Evaluation of Spontaneous Swallow Frequency in Healthy People and Those With, or at Risk of Developing, Dysphagia: A Review.

Joseph M Bulmer, Caroline Ewers, Michael J. Drinnan, Victoria C. Ewan

Research output: Contribution to journalArticlepeer-review

15 Downloads (Pure)

Abstract

Dysphagia is a common and frequently undetected complication of many neurological disorders and of sarcopoenia in ageing persons. Spontaneous swallowing frequency (SSF) has been mooted as a possible tool to classify dysphagia risk. We conducted a review of the literature to describe SSF in both the healthy population and in disease-specific populations, in order to consider its utility as a screening tool to identify dysphagia. We searched Medline, Embase, Cochrane Database of Systematic Reviews and Cochrane Central Register of Controlled Trials databases. Metadata were extracted, collated and analysed to give quantitative insight. Three hundred and twelve articles were retrieved, with 19 meeting inclusion and quality criteria. Heterogeneity between studies was high (I2 = 99%). Mean SSF in healthy younger sub-groups was 0.98/min [CI: 0.67; 1.42]. In the Parkinson’s sub-group, mean SSF was 0.59/min [0.40; 0.87]. Mean SSF in healthy older, higher risk and dysphagic populations were similar (0.21/min [0.09; 0.52], 0.26/min [0.10; 0.72] and 0.30/min [0.16; 0.54], respectively). SSF is a novel, non-invasive clinical variable which warrants further exploration as to its potential to identify persons at risk of dysphagia. Larger, well-conducted studies are needed to develop objective, standardised methods for detecting SSF, and develop normative values in healthy populations.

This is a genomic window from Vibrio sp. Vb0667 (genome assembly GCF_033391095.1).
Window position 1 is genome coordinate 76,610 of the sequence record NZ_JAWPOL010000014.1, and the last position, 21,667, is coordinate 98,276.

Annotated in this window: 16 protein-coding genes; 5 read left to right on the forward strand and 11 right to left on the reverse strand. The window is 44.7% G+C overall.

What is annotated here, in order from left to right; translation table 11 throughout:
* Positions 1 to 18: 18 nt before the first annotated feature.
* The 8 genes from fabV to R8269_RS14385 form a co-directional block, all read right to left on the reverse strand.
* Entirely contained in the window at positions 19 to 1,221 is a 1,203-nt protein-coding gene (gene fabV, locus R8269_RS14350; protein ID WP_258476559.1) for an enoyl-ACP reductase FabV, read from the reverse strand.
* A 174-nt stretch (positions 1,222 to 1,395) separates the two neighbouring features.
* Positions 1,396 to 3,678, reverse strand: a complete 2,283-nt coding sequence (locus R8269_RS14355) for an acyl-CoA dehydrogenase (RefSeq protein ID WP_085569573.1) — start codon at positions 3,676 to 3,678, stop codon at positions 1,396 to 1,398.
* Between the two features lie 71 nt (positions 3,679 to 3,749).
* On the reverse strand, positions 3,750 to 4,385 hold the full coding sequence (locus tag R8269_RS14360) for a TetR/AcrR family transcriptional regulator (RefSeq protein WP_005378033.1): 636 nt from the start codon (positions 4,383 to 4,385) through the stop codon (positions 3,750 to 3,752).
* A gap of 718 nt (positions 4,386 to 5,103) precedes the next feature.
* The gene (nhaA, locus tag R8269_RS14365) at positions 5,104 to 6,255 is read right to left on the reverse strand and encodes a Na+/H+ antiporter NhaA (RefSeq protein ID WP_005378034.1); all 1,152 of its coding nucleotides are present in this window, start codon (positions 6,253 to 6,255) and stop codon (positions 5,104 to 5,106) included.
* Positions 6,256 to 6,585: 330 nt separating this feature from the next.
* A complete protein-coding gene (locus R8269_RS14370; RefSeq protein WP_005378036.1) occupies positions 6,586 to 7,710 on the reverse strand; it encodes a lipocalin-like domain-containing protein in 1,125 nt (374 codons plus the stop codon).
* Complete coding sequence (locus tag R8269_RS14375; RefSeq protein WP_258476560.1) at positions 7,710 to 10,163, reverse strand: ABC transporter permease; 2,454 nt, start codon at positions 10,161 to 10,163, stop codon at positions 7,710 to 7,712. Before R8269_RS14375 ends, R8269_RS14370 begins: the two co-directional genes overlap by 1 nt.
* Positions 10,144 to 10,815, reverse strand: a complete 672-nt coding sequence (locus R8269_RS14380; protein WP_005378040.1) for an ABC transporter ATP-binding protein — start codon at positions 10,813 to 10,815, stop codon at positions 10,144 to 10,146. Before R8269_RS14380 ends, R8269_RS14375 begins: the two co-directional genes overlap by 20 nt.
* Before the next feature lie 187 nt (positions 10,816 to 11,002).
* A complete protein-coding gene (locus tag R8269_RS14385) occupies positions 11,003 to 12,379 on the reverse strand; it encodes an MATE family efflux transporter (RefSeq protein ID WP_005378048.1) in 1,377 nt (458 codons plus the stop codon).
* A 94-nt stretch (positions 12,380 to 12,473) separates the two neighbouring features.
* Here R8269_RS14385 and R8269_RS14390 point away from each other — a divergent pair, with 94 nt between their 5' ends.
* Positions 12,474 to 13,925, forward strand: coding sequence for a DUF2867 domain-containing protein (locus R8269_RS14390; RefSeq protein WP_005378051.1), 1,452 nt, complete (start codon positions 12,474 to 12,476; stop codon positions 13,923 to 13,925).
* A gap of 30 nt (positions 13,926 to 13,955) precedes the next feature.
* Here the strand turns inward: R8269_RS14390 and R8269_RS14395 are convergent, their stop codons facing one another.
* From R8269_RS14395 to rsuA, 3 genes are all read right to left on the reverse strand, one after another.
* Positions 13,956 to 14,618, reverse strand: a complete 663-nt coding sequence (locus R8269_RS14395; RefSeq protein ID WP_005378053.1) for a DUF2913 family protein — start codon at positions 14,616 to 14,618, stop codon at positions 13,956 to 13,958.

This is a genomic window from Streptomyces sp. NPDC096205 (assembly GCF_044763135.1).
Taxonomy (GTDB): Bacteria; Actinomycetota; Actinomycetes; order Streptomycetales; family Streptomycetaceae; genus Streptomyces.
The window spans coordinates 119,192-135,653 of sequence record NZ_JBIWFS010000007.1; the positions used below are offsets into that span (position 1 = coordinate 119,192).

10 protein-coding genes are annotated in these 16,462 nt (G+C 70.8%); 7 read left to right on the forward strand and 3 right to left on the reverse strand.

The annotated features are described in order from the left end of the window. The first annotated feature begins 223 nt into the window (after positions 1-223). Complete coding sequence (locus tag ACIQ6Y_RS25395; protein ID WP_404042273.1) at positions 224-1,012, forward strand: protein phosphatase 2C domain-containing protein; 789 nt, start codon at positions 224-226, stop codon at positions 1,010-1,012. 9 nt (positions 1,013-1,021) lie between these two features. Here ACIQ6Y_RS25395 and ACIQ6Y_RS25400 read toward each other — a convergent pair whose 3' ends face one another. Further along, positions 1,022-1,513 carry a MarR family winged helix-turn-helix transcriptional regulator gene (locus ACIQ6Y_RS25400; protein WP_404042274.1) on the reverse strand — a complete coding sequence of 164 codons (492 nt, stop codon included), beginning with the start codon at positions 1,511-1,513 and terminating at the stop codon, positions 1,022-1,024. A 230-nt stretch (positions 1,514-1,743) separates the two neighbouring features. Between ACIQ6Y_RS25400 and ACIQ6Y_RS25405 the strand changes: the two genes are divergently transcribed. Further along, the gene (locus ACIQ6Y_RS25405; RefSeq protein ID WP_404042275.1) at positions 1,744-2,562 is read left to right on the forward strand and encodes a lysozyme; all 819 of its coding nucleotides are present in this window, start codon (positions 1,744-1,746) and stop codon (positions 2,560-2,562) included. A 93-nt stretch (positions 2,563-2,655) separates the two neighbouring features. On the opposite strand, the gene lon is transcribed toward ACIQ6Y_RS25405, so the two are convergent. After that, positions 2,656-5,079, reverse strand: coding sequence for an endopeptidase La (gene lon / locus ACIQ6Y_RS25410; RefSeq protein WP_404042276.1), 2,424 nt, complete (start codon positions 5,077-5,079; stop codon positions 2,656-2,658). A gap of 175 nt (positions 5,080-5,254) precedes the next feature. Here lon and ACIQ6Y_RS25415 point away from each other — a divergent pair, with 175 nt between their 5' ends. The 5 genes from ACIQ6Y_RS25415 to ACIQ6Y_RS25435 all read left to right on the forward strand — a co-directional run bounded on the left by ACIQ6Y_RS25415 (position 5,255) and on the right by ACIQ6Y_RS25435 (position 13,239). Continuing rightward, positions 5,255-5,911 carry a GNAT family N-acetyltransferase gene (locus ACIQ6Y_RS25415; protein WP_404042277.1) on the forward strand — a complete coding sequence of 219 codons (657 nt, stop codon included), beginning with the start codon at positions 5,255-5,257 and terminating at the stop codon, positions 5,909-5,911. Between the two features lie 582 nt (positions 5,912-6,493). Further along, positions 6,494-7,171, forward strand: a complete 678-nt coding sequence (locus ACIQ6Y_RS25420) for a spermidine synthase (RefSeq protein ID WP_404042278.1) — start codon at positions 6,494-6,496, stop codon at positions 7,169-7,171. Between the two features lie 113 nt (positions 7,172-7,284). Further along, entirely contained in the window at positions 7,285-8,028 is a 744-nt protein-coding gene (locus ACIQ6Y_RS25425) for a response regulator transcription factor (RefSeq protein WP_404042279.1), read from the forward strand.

Original languageEnglish
Number of pages13
JournalGerontology and Geriatric Medicine
DOIs
Publication statusPublished - 27 Sept 2021

Fingerprint

Dive into the research topics of 'Evaluation of Spontaneous Swallow Frequency in Healthy People and Those With, or at Risk of Developing, Dysphagia: A Review.'. Together they form a unique fingerprint.

Cite this